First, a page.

mon 15/07/2024

Deadwater Fell, Channel 4 review - dark murder mystery in a Scottish village | reviews, news & interviews

Deadwater Fell, Channel 4 review - dark murder mystery in a Scottish village

Deadwater Fell, Channel 4 review - dark murder mystery in a Scottish village

Just what the doctor ordered? David Tennant as a GP under suspicion in a gripping first episode

Fun at the beach: Anna Madeley as Kate with David Tennant as Tom

An idyllic Scottish classroom full of happy children making sponge paintings of flowers with two enthusiastic young teachers – clearly, doom is in the air. Here comes that sense of dread again a little later at a ceilidh in a village hall, with everyone trying a little too hard to look happy.

And it’s soon confirmed in a flash-forward to a pathologist wiping down an autopsy table.

The first of the four episodes of C4's Deadwater Fell, written and created by Daisy Coulam (Humans, Grantchester) and directed by Lynsey Miller, is gripping and disturbing, with a strong cast, though some of the dialogue is a bit ponderous. It features two families, apparently best friends, in a close-knit community (too close-knit, perhaps) not far from Glasgow (we know the city is near by because the pathologist warns that “it might be time to give the Glasgow boys a call”).

Kate (Anna Madeley) and Jess (Cush Jumbo, pictured below, who, in floppy T-shirts and cardies, is less soignée here than as the fabulous Lucca Quinn in The Good Wife and The Good Fight) are the primary-school teachers in question, married, respectively, to GP Tom Kendrick (David Tennant, with a well shaped beard) and policeman Steve (Matthew McNulty). Steve is divorced and finds it hard to deal with his ex-wife Sandra (Lisa McGrillis, who played the dim girlfriend Kelly in Mum) over custody arrangements for their two sons. Jess, who’s having IVF (her relaxed attitude to self-injecting is impressive – though could there be a plot twist in there?) is much more accommodating to Sandra and takes everything in her stride.deadwaterUntil, that is, the night of the fire. Jess looks out of the window after she’s put one of the boys back to bed – he thought he heard a burglar and the dog won’t stop barking - and sees Tom and Kate’s house ablaze. Tom is the only survivor. There are terrible scenes of small bodies in bags beside scattered soft toys. Tom lies unconscious in hospital with smoke inhalation. This fire was no accident. Now the question of murder hangs over the village.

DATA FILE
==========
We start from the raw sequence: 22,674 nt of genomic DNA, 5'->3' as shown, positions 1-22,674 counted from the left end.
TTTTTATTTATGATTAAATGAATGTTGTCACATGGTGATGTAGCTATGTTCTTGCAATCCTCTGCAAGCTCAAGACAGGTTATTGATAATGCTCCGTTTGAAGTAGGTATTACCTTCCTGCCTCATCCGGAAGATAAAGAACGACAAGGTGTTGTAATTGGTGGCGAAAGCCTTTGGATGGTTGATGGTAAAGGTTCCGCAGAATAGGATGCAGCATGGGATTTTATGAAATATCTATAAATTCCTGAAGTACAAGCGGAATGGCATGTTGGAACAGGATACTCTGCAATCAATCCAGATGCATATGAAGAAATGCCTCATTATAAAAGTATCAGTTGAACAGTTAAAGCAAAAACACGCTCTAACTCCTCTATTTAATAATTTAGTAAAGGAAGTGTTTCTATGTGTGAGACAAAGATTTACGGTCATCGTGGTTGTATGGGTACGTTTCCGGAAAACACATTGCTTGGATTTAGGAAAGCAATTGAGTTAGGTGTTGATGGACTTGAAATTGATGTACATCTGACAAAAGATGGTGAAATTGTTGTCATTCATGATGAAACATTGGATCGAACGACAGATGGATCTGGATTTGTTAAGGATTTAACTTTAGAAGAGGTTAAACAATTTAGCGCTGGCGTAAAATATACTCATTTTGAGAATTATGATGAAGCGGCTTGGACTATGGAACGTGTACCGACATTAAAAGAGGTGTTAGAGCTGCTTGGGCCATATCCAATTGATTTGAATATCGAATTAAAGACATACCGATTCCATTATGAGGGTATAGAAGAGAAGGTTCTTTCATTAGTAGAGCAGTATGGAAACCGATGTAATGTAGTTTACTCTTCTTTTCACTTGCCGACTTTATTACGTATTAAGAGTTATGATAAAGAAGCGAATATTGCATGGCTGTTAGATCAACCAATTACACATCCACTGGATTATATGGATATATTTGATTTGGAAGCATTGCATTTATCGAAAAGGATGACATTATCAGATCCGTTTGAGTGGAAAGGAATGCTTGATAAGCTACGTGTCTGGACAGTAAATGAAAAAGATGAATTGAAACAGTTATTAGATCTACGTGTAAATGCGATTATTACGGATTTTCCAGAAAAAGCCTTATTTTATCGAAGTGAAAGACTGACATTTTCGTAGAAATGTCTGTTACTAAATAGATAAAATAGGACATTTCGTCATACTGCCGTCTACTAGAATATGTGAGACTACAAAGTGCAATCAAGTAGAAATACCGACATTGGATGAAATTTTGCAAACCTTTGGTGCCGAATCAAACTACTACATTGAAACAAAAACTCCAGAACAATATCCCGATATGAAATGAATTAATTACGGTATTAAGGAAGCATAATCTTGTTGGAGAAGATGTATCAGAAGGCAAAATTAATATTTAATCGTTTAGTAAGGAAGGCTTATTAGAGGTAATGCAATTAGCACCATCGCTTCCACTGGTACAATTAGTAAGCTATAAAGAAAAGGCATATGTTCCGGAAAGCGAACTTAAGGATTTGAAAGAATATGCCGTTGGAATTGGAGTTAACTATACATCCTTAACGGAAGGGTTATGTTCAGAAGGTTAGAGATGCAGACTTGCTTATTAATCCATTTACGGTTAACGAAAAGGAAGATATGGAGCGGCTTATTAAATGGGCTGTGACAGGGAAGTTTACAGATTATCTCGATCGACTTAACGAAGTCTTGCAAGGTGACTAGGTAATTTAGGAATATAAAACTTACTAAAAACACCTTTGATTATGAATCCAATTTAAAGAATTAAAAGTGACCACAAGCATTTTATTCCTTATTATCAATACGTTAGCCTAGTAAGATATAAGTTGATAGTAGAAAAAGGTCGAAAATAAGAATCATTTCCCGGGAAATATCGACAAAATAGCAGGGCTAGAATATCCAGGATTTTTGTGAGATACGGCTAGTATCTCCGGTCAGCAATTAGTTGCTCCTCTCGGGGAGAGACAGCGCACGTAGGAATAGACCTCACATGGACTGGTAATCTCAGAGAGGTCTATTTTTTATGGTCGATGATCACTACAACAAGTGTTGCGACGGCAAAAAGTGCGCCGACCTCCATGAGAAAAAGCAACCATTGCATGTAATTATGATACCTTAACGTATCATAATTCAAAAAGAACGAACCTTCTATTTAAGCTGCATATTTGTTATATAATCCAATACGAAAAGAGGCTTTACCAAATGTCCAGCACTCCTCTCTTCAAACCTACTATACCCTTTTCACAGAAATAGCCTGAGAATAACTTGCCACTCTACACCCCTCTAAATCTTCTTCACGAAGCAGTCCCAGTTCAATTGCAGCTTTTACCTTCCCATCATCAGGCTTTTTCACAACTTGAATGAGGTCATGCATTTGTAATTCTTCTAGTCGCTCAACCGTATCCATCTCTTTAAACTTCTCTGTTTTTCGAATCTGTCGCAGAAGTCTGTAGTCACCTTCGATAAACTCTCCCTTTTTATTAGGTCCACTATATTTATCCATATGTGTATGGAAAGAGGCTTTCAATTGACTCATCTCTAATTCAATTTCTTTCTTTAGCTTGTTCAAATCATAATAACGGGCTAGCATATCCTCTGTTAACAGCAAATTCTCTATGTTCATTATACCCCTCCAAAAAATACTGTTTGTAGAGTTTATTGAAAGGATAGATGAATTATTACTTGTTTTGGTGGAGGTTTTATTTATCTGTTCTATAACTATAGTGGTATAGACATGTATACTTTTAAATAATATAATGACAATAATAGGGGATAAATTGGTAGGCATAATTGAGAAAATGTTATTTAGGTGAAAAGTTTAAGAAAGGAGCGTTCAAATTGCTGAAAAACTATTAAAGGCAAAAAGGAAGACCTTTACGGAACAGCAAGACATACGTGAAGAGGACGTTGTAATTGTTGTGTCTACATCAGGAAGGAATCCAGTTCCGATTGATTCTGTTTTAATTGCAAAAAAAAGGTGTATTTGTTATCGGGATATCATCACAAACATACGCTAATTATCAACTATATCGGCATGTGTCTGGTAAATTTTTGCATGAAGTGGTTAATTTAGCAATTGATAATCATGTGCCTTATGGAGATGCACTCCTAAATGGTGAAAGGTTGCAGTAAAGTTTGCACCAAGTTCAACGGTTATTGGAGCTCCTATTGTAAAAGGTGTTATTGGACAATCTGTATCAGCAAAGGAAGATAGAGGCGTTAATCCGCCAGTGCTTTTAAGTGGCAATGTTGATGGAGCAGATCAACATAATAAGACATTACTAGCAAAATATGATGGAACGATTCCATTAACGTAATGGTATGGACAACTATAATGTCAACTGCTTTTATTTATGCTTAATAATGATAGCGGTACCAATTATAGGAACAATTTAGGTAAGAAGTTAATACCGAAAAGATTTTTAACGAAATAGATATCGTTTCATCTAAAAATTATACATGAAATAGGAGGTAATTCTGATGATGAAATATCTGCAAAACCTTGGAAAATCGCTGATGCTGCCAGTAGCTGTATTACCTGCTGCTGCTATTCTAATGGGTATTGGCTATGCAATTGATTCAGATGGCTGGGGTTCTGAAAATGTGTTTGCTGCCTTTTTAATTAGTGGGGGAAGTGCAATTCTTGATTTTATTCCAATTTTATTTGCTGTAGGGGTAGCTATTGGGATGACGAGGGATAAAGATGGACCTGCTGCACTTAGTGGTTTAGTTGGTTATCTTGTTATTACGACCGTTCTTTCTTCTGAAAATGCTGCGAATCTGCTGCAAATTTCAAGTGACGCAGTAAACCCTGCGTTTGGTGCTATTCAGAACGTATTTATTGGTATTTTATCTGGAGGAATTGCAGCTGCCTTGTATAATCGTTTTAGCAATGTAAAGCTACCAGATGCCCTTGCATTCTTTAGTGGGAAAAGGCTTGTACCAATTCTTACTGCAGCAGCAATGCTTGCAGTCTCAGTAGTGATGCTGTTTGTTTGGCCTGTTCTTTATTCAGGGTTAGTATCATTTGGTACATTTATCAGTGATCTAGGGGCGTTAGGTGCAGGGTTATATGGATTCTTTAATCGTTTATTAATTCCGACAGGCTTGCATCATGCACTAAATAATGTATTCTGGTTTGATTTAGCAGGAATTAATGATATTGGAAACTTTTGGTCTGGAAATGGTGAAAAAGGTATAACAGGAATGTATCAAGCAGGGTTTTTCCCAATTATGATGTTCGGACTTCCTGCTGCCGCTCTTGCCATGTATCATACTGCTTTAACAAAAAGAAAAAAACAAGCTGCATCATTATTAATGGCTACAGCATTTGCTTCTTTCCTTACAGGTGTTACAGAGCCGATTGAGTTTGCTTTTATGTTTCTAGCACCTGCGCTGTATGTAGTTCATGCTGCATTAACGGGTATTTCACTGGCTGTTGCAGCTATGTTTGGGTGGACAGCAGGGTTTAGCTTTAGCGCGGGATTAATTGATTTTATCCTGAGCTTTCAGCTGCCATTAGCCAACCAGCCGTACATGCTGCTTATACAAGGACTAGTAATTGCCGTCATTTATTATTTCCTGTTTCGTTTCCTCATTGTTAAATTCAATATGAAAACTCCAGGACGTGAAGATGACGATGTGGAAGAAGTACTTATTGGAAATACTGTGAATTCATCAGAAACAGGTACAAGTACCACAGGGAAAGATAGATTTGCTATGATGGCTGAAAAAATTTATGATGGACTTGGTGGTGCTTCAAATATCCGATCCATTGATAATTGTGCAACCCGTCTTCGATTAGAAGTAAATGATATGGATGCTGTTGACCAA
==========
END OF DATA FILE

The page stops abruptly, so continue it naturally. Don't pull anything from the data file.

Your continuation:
Was it an insider – Tom’s the main suspect – or a crazed stranger? Secrets are, as usual, everywhere. At Tom’s bedside, Jess remembers a birthday picnic at the beach when it was obvious that Kate was severely depressed, unable to cope with her three daughters and the in-laws. Her despair when she’s supposed to be enjoying herself is marvellously real. “Can we not have a nice time just for one day?” Tom asks her before she furiously gulps back a glass of white and storms off with the kids, accompanied by Jess, for an ill-advised drive home through rolling hills covered with pinewoods. Were Tom and Jess having an affair? What is the significance of the bicycle race at the beginning? And why was Kate buying a padlock in the hardware store?

All remains a mystery until the next installment. Coulam has said that she was inspired by the ambiguity of the Netflix true-crime show The Staircase, about the trial of Michael Peterson, who was accused of killing his wife. Whether Deadwater Fell will come up with something less loose-ended is unclear, but the first episode leaves you needing to find out.

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